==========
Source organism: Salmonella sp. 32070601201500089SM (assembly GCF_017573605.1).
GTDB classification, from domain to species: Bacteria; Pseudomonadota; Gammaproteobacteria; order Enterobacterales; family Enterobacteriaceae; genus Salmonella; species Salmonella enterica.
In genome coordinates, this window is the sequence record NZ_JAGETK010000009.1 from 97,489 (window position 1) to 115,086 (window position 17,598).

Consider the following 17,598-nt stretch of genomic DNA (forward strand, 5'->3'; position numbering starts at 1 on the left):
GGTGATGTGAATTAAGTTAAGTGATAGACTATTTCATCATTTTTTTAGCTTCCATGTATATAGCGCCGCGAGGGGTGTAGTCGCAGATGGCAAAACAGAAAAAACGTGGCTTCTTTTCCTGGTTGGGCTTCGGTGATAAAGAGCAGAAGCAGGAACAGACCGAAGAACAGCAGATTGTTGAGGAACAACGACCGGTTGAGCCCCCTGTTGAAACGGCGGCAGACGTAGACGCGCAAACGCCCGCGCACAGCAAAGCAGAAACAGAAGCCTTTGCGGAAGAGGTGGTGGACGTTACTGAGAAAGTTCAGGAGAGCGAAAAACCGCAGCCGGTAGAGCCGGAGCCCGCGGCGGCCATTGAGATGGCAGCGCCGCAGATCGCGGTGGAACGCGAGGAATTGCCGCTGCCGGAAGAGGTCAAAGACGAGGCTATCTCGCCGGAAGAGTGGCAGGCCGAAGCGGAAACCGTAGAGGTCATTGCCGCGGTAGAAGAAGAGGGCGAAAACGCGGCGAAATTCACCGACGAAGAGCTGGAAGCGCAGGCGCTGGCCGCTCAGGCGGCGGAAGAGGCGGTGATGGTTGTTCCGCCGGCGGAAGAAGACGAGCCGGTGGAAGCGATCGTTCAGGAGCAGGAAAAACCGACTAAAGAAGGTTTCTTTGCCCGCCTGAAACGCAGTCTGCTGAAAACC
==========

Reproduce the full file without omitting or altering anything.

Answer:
Source organism: Salmonella sp. 32070601201500089SM (assembly GCF_017573605.1).
GTDB classification, from domain to species: Bacteria; Pseudomonadota; Gammaproteobacteria; order Enterobacterales; family Enterobacteriaceae; genus Salmonella; species Salmonella enterica.
In genome coordinates, this window is the sequence record NZ_JAGETK010000009.1 from 97,489 (window position 1) to 115,086 (window position 17,598).

Consider the following 17,598-nt stretch of genomic DNA (forward strand, 5'->3'; position numbering starts at 1 on the left):
GGTGATGTGAATTAAGTTAAGTGATAGACTATTTCATCATTTTTTTAGCTTCCATGTATATAGCGCCGCGAGGGGTGTAGTCGCAGATGGCAAAACAGAAAAAACGTGGCTTCTTTTCCTGGTTGGGCTTCGGTGATAAAGAGCAGAAGCAGGAACAGACCGAAGAACAGCAGATTGTTGAGGAACAACGACCGGTTGAGCCCCCTGTTGAAACGGCGGCAGACGTAGACGCGCAAACGCCCGCGCACAGCAAAGCAGAAACAGAAGCCTTTGCGGAAGAGGTGGTGGACGTTACTGAGAAAGTTCAGGAGAGCGAAAAACCGCAGCCGGTAGAGCCGGAGCCCGCGGCGGCCATTGAGATGGCAGCGCCGCAGATCGCGGTGGAACGCGAGGAATTGCCGCTGCCGGAAGAGGTCAAAGACGAGGCTATCTCGCCGGAAGAGTGGCAGGCCGAAGCGGAAACCGTAGAGGTCATTGCCGCGGTAGAAGAAGAGGGCGAAAACGCGGCGAAATTCACCGACGAAGAGCTGGAAGCGCAGGCGCTGGCCGCTCAGGCGGCGGAAGAGGCGGTGATGGTTGTTCCGCCGGCGGAAGAAGACGAGCCGGTGGAAGCGATCGTTCAGGAGCAGGAAAAACCGACTAAAGAAGGTTTCTTTGCCCGCCTGAAACGCAGTCTGCTGAAAACC